There is extensive research evidence indicating that children and youth are the most vulnerable population for developing psychological symptoms relating to war and terror. Although studies have documented a wide range of detrimental emotional and behavioral effects of such exposure, much less is known about the effects of exposure to a continuous security threat for children and adolescents. Against this background, the current article examined the implications of continuous exposure to missile attacks among 1096 children and adolescents enrolled in public schools near the Israeli border with Gaza. Participants filled out quantitative questionnaires, which relate to the pathological consequences of continuous exposure to security threats, and to the role of the school and the community as a protective environment against disruptive behavior resulting from such exposure. The findings revealed that PTSS responses were mainly related to the security threat, whereas interpersonal aggression resulted from other types of traumatic events. Significant differences were found between aggression and posttraumatic symptoms, by age and gender. PTSS was found to be lower for older participants and higher for girls, whereas aggression was higher for boys and higher for older participants. Furthermore, the sense of belonging to the place of residence was negatively associated with PTSS as well as with aggressive behavior: the higher the participants' sense of belonging, the lower their levels of PTSS and aggressive responses. In contrast, the sense of belonging to the school was negatively associated only with aggressive behavior: the higher the participants' sense of belonging to the school, the lower their aggressive responses. The findings are discussed in the light of trauma theories and in light of the results of previous research. The study contributed to knowledge about the differential consequences of exposure to a security threat, and highlighted the importance of differential interventions with children who show post-traumatic symptoms versus those who show aggressive behavior. Accordingly, the security situation should not overshadow social issues that need to be addressed, such as family violence and aggression among school children. © 2017 Elsevier Ltd


Ben-Abu Y.,Sapir College
Symmetry | Year: 2017

Potassium channels are integral membrane proteins that selectively transport K+ ions across cell membranes. They function through a pair of gates, which work in tandem to allow the passage of the ions through the channel pore in a coupled system, to which I refer to here as the "gate linker". The functional mutation effects, as described in the literature, suggest that the gate linker functions analogously to a triad of coiled springs arranged in series. Accordingly, I constructed a physical model of harmonic oscillators and analyzed it mechanically and mathematically. The operation of this model indeed corresponds to the phenomena observed in the mutations study. The harmonic oscillator model shows that the strength of the gate linker is crucial for gate coupling and may account for the velocity, direction, and efficiency of ion transfer through the channel. Such a physical perspective of the gating process suggests new lines of investigation regarding the coupling mode of potassium channels and may help to explain the importance of the gate linker to channel function. © 2017 by the author.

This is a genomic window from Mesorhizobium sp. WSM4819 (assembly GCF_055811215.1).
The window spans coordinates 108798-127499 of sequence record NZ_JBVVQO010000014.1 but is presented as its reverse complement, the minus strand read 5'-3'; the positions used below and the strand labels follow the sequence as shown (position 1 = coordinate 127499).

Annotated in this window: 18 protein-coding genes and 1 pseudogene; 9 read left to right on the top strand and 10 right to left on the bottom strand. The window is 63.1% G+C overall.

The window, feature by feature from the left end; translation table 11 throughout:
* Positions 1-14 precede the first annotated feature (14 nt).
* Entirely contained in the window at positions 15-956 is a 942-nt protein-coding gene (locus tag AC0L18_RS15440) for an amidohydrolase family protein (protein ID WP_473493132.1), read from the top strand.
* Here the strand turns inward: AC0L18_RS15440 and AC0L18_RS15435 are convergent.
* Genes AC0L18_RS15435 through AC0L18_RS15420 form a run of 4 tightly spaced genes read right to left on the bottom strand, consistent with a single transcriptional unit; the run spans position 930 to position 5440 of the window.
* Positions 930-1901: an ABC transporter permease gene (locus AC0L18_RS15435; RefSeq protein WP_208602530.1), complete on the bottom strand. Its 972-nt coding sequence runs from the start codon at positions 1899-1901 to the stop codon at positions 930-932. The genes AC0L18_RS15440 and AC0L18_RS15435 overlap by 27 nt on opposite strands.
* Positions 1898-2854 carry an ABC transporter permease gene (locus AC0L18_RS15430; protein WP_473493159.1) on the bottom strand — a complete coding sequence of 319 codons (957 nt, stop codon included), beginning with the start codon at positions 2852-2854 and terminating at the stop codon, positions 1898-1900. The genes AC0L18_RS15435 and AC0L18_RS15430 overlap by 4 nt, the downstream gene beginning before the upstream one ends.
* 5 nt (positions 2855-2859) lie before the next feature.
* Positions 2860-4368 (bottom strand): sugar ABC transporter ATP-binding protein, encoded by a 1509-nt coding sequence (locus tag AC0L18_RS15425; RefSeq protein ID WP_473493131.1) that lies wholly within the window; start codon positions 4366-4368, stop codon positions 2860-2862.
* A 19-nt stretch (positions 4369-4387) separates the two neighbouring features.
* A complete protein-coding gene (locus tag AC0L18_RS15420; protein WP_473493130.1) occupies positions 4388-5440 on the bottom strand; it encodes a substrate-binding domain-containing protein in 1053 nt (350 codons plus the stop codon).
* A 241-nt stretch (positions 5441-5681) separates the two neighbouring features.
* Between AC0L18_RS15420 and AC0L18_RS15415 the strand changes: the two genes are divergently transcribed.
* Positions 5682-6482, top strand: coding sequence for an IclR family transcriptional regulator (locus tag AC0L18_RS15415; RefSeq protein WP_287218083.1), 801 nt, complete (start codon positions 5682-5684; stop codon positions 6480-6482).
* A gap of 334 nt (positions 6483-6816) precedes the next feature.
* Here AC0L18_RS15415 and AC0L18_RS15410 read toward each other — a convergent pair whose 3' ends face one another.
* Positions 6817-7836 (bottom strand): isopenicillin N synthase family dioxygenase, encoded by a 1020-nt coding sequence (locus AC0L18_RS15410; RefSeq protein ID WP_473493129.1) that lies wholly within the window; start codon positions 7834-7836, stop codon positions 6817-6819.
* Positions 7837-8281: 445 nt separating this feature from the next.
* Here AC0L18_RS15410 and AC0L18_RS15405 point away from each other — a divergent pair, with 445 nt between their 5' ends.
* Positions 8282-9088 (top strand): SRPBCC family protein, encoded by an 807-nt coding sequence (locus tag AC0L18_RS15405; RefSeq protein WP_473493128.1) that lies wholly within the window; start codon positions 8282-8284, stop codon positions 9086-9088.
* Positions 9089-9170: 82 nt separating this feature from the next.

Ben-Abu Y.,Sapir College
Physics Education | Year: 2017

The photoelectric effect is a fundamental subject taught as a part of physics courses in both high schools and universities. It is a phenomenon relating to the ejection of electrons from a metal surface by the action of light (or electromagnetic radiation). Some of the textbooks commonly used in those courses contain a crucial conceptual error concerning the meaning of stopping potential in Millikan's arrangement of the photoelectric effect. In this paper, I point to this error, detail an explanation of the error by explaining the actual meaning of stopping potential and offer some experiments to clarify it. © 2017 IOP Publishing Ltd.


Zaltzman T.,Sapir College | Yosibash Z.,Ben - Gurion University of the Negev
Numerical Methods for Partial Differential Equations | Year: 2011

The solution u to the Laplace equation in the neighborhood of a vertex in a three-dimensional domain may be described by an asymptotic series in terms of spherical coordinates u = ∑i Aiρ ν ifi(θ,φ). For conical vertices, we derive explicit analytical expressions for the eigenpairs νi and f i(θ,δ), which are required as benchmark solutions for the verification of numerical methods. Thereafter, we extend the modified Steklov eigen-formulation for the computation of vertex eigenpairs using p/spectral finite element methods and demonstrate its accuracy and high efficiency by comparing the numerically computed eigenpairs to the analytical ones. Vertices at the intersection of a crack front and a free surface are also considered and numerical eigenpairs are provided. The numerical examples demonstrate the efficiency, robustness, and high accuracy of the proposed method, hence its potential extension to elasticity problems. © 2009 Wiley Periodicals, Inc.


Campos R.C.,University of Évora | Besser A.,Sapir College | Blatt S.J.,Yale University
Archives of Suicide Research | Year: 2013